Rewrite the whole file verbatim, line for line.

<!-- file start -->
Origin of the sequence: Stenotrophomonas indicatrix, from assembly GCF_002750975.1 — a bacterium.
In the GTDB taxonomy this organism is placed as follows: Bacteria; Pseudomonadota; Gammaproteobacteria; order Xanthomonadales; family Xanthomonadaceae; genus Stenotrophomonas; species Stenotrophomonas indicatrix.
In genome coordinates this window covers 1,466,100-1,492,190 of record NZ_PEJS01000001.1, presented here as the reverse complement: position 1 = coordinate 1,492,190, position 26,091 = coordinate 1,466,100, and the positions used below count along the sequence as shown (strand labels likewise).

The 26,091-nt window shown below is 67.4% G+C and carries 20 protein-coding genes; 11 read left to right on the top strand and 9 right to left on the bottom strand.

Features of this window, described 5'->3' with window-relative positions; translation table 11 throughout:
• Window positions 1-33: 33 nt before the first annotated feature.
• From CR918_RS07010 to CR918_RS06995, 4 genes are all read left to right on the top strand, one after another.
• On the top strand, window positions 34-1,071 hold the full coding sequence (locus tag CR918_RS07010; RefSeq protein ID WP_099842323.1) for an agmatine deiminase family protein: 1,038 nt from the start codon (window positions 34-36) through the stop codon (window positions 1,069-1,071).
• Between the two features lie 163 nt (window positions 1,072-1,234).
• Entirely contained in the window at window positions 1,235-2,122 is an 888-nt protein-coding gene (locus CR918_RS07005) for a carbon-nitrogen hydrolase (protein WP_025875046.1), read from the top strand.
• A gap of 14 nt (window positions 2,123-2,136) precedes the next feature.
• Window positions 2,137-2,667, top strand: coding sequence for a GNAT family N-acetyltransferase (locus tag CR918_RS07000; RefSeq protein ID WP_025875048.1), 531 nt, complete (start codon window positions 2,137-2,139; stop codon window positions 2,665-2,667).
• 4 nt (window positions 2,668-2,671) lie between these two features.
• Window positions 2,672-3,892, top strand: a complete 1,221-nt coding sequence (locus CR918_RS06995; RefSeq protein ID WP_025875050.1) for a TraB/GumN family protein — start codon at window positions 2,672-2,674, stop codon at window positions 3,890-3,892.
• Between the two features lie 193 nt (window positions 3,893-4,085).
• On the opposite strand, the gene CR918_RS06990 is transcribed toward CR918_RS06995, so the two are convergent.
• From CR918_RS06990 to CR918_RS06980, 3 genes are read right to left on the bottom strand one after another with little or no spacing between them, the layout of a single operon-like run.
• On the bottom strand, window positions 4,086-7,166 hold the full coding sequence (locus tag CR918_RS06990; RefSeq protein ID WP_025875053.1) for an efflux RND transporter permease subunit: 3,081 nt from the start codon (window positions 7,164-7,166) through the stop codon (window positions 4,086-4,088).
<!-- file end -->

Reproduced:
Origin of the sequence: Stenotrophomonas indicatrix, from assembly GCF_002750975.1 — a bacterium.
In the GTDB taxonomy this organism is placed as follows: Bacteria; Pseudomonadota; Gammaproteobacteria; order Xanthomonadales; family Xanthomonadaceae; genus Stenotrophomonas; species Stenotrophomonas indicatrix.
In genome coordinates this window covers 1,466,100-1,492,190 of record NZ_PEJS01000001.1, presented here as the reverse complement: position 1 = coordinate 1,492,190, position 26,091 = coordinate 1,466,100, and the positions used below count along the sequence as shown (strand labels likewise).

The 26,091-nt window shown below is 67.4% G+C and carries 20 protein-coding genes; 11 read left to right on the top strand and 9 right to left on the bottom strand.

Features of this window, described 5'->3' with window-relative positions; translation table 11 throughout:
• Window positions 1-33: 33 nt before the first annotated feature.
• From CR918_RS07010 to CR918_RS06995, 4 genes are all read left to right on the top strand, one after another.
• On the top strand, window positions 34-1,071 hold the full coding sequence (locus tag CR918_RS07010; RefSeq protein ID WP_099842323.1) for an agmatine deiminase family protein: 1,038 nt from the start codon (window positions 34-36) through the stop codon (window positions 1,069-1,071).
• Between the two features lie 163 nt (window positions 1,072-1,234).
• Entirely contained in the window at window positions 1,235-2,122 is an 888-nt protein-coding gene (locus CR918_RS07005) for a carbon-nitrogen hydrolase (protein WP_025875046.1), read from the top strand.
• A gap of 14 nt (window positions 2,123-2,136) precedes the next feature.
• Window positions 2,137-2,667, top strand: coding sequence for a GNAT family N-acetyltransferase (locus tag CR918_RS07000; RefSeq protein ID WP_025875048.1), 531 nt, complete (start codon window positions 2,137-2,139; stop codon window positions 2,665-2,667).
• 4 nt (window positions 2,668-2,671) lie between these two features.
• Window positions 2,672-3,892, top strand: a complete 1,221-nt coding sequence (locus CR918_RS06995; RefSeq protein ID WP_025875050.1) for a TraB/GumN family protein — start codon at window positions 2,672-2,674, stop codon at window positions 3,890-3,892.
• Between the two features lie 193 nt (window positions 3,893-4,085).
• On the opposite strand, the gene CR918_RS06990 is transcribed toward CR918_RS06995, so the two are convergent.
• From CR918_RS06990 to CR918_RS06980, 3 genes are read right to left on the bottom strand one after another with little or no spacing between them, the layout of a single operon-like run.
• On the bottom strand, window positions 4,086-7,166 hold the full coding sequence (locus tag CR918_RS06990; RefSeq protein ID WP_025875053.1) for an efflux RND transporter permease subunit: 3,081 nt from the start codon (window positions 7,164-7,166) through the stop codon (window positions 4,086-4,088).